Thursday, 5 February 2015

Creative Landscapes; An Opportunistic Approach

Clearing for a shelter belt of new planting

After a long period of blog inactivity, I have recently been reflecting on how well a ‘forest school’ approach can work within the context of land/ woodland management. Our management aim at Hallr Wood is to improve the woodland for wildlife through increasing habitat diversity wherever possible and also to enhance the amenity value to users and the community.

The advantage of managing a non precious and undermanaged plantation is that whilst the long term aspiration is still to convert to primarily native broadleaves, there is also some scope to think experimentally within the parameters of our Woodland Management Plan.

At Hallr Wood we have always responded to suggestions from the young people who attend long term forest school programmes with us. At first this was usually a request to install some steps or a new swing. As we saw the benefits that practical ownership could have on individuals, we almost unintentionally adopted it as a specific approach. Any long term participant, whether adult or child, could invest their ideas and get help to see them take shape in the woodland. Sometimes, sadly, they aren’t still attending when the project comes to fruition. The kiln build in 2013 was originally an idea from a troubled teenager who was fascinated by clay and wanted to fire it. She followed our progress even though she wasn't there for the actual build.

Margie’s Orchard and our growing area are especially significant because we started to use the land in a different way and for food growing. It began because one of our volunteers wanted to donate some fruit trees in memory of her mother who had (at a very advanced age) loved coming. I had not considered food production when I wrote the Woodland Management Plan but it emerged as a perfect complement to our other activities. Growing food and harvesting it for healthy cooked lunches on the camp fire is now a key part of our programme and the benefits to everyone are very evident. To support the garden, we have since built compost sections and reviewed our water collection processes. The garden was never anticipated or planned for. It has become a transitional area where full sun and cultivation have created something new. It is invariably less wild but it does seem to flow seamlessly to the rest of the woodland and connect as part of an undisputed whole.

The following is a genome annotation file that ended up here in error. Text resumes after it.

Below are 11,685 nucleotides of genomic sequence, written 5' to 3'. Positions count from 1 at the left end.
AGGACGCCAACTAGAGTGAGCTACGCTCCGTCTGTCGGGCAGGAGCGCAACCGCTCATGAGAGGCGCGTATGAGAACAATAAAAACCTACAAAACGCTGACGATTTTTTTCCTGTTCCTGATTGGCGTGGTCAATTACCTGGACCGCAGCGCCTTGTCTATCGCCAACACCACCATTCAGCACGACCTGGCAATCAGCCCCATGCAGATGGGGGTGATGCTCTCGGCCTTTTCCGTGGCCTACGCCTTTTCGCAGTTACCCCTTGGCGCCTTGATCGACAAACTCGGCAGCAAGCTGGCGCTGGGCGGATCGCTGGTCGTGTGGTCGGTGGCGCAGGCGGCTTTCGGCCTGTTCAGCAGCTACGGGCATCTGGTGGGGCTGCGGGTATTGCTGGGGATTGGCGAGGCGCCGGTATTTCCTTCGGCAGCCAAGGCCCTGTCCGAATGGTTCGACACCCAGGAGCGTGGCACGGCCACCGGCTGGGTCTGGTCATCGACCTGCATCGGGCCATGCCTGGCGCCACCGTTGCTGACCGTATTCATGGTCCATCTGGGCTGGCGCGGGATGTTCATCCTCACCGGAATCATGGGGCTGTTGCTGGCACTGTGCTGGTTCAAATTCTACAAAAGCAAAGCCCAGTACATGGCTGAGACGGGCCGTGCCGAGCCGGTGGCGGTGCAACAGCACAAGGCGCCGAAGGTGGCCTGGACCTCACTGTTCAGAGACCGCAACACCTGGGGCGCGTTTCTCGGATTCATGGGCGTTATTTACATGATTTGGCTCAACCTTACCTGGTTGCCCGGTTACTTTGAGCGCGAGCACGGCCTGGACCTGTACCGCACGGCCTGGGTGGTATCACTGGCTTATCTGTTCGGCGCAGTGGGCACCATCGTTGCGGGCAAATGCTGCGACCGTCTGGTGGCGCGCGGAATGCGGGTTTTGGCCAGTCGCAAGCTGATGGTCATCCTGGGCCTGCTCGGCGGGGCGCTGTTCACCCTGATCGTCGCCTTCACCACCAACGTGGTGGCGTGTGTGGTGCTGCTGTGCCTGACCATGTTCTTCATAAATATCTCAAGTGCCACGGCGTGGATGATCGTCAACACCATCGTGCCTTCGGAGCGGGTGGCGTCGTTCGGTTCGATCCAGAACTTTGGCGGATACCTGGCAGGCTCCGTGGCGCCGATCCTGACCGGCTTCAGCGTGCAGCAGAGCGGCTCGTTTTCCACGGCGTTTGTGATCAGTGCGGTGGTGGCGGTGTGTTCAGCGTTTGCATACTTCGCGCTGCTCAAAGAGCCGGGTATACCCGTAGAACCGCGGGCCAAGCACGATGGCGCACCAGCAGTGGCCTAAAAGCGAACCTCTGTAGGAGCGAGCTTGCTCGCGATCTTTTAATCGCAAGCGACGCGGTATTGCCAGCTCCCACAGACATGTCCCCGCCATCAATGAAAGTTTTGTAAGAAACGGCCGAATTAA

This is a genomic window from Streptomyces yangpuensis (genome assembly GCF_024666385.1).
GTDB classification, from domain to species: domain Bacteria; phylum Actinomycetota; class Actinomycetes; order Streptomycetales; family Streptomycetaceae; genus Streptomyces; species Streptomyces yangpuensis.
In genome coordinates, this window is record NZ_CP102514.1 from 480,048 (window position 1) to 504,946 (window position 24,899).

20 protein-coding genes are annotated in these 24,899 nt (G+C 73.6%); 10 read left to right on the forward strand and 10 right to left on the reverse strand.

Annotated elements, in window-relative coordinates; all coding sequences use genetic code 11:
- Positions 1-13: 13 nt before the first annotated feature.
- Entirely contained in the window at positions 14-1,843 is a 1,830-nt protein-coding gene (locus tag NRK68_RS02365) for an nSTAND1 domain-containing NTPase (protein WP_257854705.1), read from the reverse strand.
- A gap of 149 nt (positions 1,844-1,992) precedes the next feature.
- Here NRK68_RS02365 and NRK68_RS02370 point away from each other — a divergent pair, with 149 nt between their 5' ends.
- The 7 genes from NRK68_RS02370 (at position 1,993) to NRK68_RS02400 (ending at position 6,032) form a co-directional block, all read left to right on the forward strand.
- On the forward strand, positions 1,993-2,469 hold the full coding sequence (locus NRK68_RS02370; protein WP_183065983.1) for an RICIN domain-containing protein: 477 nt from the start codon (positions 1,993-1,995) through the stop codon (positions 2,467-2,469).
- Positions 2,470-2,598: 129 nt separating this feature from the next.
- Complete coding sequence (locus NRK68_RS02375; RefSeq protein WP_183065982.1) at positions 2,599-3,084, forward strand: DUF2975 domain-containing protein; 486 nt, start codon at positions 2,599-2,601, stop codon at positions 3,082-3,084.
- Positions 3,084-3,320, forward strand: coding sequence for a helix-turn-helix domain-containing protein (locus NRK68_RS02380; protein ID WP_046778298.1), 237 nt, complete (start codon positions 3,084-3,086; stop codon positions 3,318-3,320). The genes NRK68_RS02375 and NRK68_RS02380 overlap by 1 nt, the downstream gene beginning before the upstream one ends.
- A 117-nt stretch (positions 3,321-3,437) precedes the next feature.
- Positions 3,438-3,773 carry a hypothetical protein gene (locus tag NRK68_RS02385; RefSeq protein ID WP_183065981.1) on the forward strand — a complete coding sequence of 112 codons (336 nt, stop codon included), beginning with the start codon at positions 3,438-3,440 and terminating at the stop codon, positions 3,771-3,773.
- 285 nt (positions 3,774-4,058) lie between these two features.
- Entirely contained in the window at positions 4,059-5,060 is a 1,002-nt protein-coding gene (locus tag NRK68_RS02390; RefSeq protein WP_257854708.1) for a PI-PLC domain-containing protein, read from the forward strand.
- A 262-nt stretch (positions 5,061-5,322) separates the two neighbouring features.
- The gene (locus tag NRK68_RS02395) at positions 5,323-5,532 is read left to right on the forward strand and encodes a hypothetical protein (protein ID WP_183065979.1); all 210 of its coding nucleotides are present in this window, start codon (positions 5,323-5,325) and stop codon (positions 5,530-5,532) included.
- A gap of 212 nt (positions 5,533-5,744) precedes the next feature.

A beautiful bug hotel to encourage pollinators in the orchard and garden
I believe our 'opportunistic' approach to land management often replicates the forest school ethos in a fascinating way. 

We recently built a new wildlife pond. This was the culmination of several interlocking factors; a young man interested in landscaping, the donation of a pond liner and a suggestion from a visiting expert that another pond would enhance the habitat diversity we are aiming for. Of course the pond liner then proved too small for the pond but we were by then determined and had to think laterally around the issue to solve the problem.

Isn't this exactly what happens in a forest school situation? The ability to problem solve is crucial and without flexibility and resilience, we cannot tackle the invariable obstacles which beset many of our endeavours, indeed life itself. Most children need help and practice to cultivate the ability to use initiative and cope with the unexpected, especially those on the autistic spectrum for whom change is deeply de-stabilizing.

Planning is important, especially in the boadest sense. Sometimes it is tempting not to plan because the child led approach means too often the plans are abandoned and side tracked. But each participant, including the adults and staff do need a direction and firm idea of where they are going on their own forest school journey. So how do we make our plans flexible enough too support an unanticipated interest or opportunity without losing sight of our more overarching and anchoring objectives? By being open always to options we can end up with a surfeit of 'projects' which we then struggle to complete. We begin one thing and find that some threads are so interwoven, we are forced into another direction before we can return to our original purpose. 

This can prove frustrating but I do think that provided you keep sight of the main priorities,and check that any tangents do still meet the broad objectives, the results are hopefully well worth the effort.
We will soon find out!

Our new pond at dusk...


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